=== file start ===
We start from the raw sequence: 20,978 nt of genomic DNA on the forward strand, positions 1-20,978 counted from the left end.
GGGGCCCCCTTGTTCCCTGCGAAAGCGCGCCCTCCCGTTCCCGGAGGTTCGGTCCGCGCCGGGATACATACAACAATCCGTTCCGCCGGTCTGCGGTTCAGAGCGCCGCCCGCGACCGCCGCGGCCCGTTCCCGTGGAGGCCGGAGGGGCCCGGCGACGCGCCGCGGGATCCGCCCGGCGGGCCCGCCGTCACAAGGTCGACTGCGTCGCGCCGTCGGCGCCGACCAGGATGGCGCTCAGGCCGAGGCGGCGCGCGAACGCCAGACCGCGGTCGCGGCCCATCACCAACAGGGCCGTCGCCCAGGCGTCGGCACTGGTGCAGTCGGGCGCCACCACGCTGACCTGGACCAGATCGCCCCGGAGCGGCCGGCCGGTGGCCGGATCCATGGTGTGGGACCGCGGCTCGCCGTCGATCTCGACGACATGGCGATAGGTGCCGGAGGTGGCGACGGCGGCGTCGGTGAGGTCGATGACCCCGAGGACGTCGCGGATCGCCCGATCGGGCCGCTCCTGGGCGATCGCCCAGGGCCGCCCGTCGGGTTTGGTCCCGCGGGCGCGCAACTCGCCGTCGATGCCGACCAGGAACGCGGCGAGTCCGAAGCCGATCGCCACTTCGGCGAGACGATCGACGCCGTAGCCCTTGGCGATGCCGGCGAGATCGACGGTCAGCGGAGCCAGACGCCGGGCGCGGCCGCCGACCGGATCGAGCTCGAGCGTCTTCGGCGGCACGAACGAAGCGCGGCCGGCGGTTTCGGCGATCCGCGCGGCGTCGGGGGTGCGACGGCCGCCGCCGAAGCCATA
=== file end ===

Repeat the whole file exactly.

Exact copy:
We start from the raw sequence: 20,978 nt of genomic DNA on the forward strand, positions 1-20,978 counted from the left end.
GGGGCCCCCTTGTTCCCTGCGAAAGCGCGCCCTCCCGTTCCCGGAGGTTCGGTCCGCGCCGGGATACATACAACAATCCGTTCCGCCGGTCTGCGGTTCAGAGCGCCGCCCGCGACCGCCGCGGCCCGTTCCCGTGGAGGCCGGAGGGGCCCGGCGACGCGCCGCGGGATCCGCCCGGCGGGCCCGCCGTCACAAGGTCGACTGCGTCGCGCCGTCGGCGCCGACCAGGATGGCGCTCAGGCCGAGGCGGCGCGCGAACGCCAGACCGCGGTCGCGGCCCATCACCAACAGGGCCGTCGCCCAGGCGTCGGCACTGGTGCAGTCGGGCGCCACCACGCTGACCTGGACCAGATCGCCCCGGAGCGGCCGGCCGGTGGCCGGATCCATGGTGTGGGACCGCGGCTCGCCGTCGATCTCGACGACATGGCGATAGGTGCCGGAGGTGGCGACGGCGGCGTCGGTGAGGTCGATGACCCCGAGGACGTCGCGGATCGCCCGATCGGGCCGCTCCTGGGCGATCGCCCAGGGCCGCCCGTCGGGTTTGGTCCCGCGGGCGCGCAACTCGCCGTCGATGCCGACCAGGAACGCGGCGAGTCCGAAGCCGATCGCCACTTCGGCGAGACGATCGACGCCGTAGCCCTTGGCGATGCCGGCGAGATCGACGGTCAGCGGAGCCAGACGCCGGGCGCGGCCGCCGACCGGATCGAGCTCGAGCGTCTTCGGCGGCACGAACGAAGCGCGGCCGGCGGTTTCGGCGATCCGCGCGGCGTCGGGGGTGCGACGGCCGCCGCCGAAGCCATA